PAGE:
3 stocks to refuel on when the stock market crashes
Stock market crashes often happen without warning. For this reason, investors must stay prepared for the next one. One of the best ways to do this is to have a list of stocks to buy when the market starts to melt.
We asked three of our Motley Fool contributors which stocks they think investors should load up on in a stock market crash. They have chosen NextEra Energy (NYSE: NEE), Brookfield infrastructure (NYSE: BIP)(NYSE: BIPC), and caterpillar (NYSE: CAT). Here’s why these were at the top of their emergency shopping list.
Buying opportunities don’t present themselves often
Brewer Ruben Gregg (NextEra Energy): There is a big problem with the American giant NextEra Energy: its stock is rarely cheap. There are good reasons for this, but if the market turns irrational and the company’s stocks plunge, investors should prepare ahead of time to jump into this dividend-growing investor’s dream stock. Why?
For starters, the company owns Florida Power & Light, which operates the largest electric utility in its namesake state. Florida has benefited for years from the move of people to its hot climate and low taxes. This company is not a growth machine, but it is a very solid foundation on which NextEra has built one of the largest wind and solar energy companies in the world. And it intends to continue to grow these green businesses, with up to 30 gigawatts of clean power construction on the drawing board to add to its current capacity of 26 gigawatts.
But the dividend is the real proof of the quality of a NextEra business. The public service has increased its dividend every year for over 25 years, making it a dividend aristocrat. The annualized rate of increase over the past decade was a whopping 10%, a rate NextEra believes it can match until at least 2022 (if not more). This is a huge number for a public service and it helps explain why the dividend yield is a 2.1% miser because income investors are generally willing to pay for consistent dividend growth. However, if the stock were to follow the market, even those who favor yield over growth could find themselves with a buying opportunity.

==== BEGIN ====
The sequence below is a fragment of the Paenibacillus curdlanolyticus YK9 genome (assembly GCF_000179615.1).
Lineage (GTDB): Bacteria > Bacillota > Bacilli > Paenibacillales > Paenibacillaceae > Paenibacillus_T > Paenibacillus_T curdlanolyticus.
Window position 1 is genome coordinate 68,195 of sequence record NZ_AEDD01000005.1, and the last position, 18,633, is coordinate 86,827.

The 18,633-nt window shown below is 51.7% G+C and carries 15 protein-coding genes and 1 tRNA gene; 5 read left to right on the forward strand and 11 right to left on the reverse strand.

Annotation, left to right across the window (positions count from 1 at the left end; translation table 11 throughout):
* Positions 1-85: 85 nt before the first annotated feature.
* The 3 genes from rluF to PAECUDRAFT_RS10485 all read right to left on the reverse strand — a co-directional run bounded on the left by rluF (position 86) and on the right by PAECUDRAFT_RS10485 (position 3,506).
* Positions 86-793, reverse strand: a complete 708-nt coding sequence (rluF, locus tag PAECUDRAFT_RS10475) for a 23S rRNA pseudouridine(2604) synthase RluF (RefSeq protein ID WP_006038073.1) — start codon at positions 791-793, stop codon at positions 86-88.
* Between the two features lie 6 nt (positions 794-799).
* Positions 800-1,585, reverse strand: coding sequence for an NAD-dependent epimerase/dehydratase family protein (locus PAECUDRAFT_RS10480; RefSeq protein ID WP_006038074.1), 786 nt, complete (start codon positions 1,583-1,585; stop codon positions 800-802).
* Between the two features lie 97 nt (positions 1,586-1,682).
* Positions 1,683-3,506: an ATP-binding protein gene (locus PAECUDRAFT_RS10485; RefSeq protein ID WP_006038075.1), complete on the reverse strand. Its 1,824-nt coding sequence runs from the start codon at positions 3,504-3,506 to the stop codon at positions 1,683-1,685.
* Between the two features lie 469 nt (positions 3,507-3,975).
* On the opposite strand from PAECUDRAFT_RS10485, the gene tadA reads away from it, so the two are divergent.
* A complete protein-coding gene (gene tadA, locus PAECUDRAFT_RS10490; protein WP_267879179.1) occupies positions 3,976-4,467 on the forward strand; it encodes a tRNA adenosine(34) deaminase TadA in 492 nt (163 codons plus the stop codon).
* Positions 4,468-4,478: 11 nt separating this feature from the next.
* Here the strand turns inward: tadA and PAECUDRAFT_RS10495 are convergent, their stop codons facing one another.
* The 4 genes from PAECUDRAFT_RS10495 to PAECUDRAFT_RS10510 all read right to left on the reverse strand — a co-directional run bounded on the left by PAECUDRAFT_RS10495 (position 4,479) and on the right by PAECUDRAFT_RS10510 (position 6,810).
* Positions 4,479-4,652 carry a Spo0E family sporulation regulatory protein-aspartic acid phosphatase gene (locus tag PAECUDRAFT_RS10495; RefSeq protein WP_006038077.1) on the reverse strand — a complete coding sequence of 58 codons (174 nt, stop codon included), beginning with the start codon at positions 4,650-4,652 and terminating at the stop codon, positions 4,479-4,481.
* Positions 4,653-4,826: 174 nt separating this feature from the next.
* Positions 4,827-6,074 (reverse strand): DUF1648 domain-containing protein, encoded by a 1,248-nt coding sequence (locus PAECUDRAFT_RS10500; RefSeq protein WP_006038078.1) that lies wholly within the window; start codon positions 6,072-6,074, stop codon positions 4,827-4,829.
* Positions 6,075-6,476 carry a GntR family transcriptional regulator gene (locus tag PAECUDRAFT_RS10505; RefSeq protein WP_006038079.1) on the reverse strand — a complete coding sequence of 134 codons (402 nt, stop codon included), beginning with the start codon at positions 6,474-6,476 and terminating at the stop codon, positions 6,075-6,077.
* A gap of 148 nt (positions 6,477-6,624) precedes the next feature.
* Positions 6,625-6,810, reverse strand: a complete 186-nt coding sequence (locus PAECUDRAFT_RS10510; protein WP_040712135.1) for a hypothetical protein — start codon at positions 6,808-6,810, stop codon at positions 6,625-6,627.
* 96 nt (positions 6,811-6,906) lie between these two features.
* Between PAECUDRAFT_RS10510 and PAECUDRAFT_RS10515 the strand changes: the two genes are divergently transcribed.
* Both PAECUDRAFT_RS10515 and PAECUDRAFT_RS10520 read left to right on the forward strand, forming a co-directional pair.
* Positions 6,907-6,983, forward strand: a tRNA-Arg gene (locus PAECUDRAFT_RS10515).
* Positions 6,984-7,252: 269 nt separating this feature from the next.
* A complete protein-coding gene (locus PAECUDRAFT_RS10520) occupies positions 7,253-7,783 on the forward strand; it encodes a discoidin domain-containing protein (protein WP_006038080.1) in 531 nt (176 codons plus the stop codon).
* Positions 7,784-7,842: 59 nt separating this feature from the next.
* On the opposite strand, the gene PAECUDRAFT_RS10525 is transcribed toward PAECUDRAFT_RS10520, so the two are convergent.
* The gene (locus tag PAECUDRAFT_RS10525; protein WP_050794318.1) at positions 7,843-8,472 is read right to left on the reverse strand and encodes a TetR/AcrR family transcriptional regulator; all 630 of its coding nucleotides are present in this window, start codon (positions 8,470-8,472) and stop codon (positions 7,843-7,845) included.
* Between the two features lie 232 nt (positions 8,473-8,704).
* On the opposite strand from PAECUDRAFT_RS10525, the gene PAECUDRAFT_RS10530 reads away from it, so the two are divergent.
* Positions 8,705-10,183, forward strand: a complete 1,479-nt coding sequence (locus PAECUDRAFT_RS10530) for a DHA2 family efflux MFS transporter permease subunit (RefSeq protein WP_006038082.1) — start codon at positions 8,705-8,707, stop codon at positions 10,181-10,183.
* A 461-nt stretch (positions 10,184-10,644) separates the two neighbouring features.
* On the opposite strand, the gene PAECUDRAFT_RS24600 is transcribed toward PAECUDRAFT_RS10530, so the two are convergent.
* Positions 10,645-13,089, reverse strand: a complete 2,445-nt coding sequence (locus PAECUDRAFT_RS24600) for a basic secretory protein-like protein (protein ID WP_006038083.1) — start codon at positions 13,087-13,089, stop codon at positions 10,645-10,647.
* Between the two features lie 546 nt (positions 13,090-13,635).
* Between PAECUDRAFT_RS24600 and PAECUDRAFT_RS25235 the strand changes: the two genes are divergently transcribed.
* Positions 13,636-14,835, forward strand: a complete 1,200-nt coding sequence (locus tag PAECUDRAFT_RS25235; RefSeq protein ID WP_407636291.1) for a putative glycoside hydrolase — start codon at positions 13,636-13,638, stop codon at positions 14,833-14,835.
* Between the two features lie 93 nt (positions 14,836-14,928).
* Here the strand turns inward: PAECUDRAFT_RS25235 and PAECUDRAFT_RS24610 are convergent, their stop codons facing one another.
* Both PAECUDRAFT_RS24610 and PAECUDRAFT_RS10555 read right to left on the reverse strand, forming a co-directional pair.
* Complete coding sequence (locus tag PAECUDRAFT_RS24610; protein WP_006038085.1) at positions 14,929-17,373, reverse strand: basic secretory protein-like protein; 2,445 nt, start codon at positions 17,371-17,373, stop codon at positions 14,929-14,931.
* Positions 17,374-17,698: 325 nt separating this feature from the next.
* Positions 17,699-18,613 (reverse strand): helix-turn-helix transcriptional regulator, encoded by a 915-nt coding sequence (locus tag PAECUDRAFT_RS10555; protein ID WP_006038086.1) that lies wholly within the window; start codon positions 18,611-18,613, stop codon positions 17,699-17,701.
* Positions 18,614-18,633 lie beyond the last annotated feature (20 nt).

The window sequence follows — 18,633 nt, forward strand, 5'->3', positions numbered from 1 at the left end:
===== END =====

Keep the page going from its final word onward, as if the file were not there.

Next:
Built for turbulent times
Matt DiLallo (Brookfield Infrastructure): Brookfield Infrastructure has a knack for capitalizing on market opportunities. For example, when stocks crashed at the start of the pandemic last year, Brookfield went on a buying spree. He invested $ 450 million in shares of a handful of publicly traded infrastructure companies in the hopes that it would lead to larger-scale investment. The company would pull out of several of those investments a few months later, making $ 40 million in profits.
During this time, he retained his position in the Canadian pipeline company Inter-pipeline (TSX: IPL) in the hope of making a deal. Although she is currently engaged in a auction war along with another suitor, this fight increased the value of Brookfield’s holdings. If he does end up losing, Brookfield can still profit from another very successful investment.